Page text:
But above all, the biggest problem is one of vision. Our city’s leadership seems to be colorblind; in my judgment, they simply do not seem to notice people of color. African-Americans comprise more than 40% of our city’s population, yet we get only 7% of minority contracts. Not 7% of all city contracts; 7% of MINORITY contracts! We are overlooked and under-represented.
Tax increment financing funds, or TIF funds, as they are known, are distributed almost exclusively to downtown and predominantly wealthy neighborhoods, while African-American areas often lack the basic neighborhood essentials – things as simple as a local grocery store. We are overlooked and under-represented.
These are the problems that led me to announce my candidacy for Mayor, in hopes of uniting those throughout the City who know that we can – and must – do better.
Unfortunately, though, our house is divided. I have met with each of the four other African-American candidates and urged them in the strongest terms to consider withdrawing from the race in the interest of unity and for the greater good of our community.
It is long past time that we build on the tremendous successes of the great Harold Washington and his administration by electing another African-American to become our mayor. But as long as our community remains divided and splintered – to the specific advantage of the front-running, status quo candidates – we will never see things improve. We need to speak with one voice.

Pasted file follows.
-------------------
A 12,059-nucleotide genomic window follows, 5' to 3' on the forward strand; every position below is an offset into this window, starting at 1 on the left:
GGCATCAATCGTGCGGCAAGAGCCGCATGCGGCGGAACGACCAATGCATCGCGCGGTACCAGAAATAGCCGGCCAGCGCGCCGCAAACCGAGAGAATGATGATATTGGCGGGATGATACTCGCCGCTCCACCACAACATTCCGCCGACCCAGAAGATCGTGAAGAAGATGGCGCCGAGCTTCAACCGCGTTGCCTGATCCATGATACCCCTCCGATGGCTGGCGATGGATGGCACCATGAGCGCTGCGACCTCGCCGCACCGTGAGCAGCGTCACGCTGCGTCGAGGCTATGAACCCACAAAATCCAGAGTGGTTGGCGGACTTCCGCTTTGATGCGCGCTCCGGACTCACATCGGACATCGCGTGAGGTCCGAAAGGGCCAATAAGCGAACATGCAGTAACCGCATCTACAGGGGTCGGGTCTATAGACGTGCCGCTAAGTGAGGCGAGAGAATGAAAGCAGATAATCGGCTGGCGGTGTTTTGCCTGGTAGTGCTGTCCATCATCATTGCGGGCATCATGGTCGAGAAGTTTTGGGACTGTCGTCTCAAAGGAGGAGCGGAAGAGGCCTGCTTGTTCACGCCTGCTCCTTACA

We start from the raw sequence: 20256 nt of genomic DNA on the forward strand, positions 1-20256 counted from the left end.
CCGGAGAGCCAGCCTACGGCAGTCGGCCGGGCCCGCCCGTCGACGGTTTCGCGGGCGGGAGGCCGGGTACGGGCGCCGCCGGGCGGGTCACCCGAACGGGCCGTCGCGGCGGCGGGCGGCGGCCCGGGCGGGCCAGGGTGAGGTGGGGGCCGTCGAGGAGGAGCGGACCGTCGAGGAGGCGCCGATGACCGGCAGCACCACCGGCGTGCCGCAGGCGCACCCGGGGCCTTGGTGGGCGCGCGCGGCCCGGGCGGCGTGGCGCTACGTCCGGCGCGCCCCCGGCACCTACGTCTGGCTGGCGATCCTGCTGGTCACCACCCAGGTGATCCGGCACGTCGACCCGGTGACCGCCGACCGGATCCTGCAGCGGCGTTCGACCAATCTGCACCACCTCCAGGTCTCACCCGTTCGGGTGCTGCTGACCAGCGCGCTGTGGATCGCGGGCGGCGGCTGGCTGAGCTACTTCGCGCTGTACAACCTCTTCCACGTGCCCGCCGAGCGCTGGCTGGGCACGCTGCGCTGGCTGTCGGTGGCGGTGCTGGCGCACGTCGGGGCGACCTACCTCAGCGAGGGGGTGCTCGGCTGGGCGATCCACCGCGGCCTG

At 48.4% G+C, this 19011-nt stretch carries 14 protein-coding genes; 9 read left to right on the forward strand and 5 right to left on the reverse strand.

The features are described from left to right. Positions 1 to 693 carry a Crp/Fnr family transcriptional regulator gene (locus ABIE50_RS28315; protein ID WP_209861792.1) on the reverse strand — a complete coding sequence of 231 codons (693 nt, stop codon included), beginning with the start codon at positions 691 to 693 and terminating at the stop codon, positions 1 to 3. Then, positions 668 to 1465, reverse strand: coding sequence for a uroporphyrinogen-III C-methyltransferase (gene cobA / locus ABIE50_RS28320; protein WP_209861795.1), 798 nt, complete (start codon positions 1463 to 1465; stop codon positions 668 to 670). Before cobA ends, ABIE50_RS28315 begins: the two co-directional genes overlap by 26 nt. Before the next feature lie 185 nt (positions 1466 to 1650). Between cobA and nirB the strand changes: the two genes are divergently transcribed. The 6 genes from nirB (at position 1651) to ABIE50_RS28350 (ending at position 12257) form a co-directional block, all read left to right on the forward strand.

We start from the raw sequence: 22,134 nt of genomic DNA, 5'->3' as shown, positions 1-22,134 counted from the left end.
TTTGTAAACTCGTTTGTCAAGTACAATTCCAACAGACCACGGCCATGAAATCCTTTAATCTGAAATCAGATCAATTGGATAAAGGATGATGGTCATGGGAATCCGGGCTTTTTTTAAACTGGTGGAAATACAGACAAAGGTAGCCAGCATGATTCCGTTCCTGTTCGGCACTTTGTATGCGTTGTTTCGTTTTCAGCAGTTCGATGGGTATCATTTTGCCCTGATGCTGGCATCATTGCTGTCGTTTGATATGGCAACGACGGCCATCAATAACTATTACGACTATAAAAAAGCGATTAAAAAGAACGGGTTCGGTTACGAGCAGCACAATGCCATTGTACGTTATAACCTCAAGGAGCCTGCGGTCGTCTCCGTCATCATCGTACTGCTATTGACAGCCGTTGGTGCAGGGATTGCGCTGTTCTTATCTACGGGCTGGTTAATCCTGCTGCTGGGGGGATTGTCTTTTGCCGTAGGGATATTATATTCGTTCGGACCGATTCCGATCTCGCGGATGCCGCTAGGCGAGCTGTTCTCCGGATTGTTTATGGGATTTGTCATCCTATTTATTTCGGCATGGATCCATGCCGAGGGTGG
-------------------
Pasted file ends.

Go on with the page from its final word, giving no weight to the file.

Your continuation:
So, even as I continue to believe that I would be both the best prepared and the most electorally viable candidate in this race, I have chosen to lead by example. I am hereby announcing my withdrawal from this race, and am urging the other African-American candidates to do likewise.
In so doing, I am endorsing no one person; rather, I am asking all of the African-American candidates to subordinate their own candidacies to the greater good of our city and our community, and submit to a caucus of clergy, elected officials, and residents whose sole purpose shall be to winnow the remaining field down to one candidate. Under no circumstances will I be a candidate for Mayor this year; I want to be a part of this process, and there should be no question about my motives.
My whole adult life I have lived in the service of others. As a pastor, husband, father, state senator and community activist, I have worked for the betterment of others and the betterment of our community. I will continue this work each and every day, regardless of the outcome of this race. I urge the other candidates to follow my example, and put principle ahead of politics, and the community’s greater good over their own personal ambitions.
I want to say a final word: thank you. To my wife Jamell and my children who have stood with me throughout this campaign and made repeated sacrifices, thank you. To my staff who gave up good jobs to join our cause and who have worked so tirelessly to advance it, thank you. To our many volunteers who have epitomized grace and spirit as they generously gave of their time to help make our city better, thank you. To our donors, who generously gave of their funds to help make this campaign possible, thank you. And, especially, to all of the people of Chicago who supported us with their prayers, their wisdom, and their hopes, thank you. Our work is far from finished, and our lives continue with equal determination and purpose.
May God bless you, and may He bless all of the people of the great City of Chicago.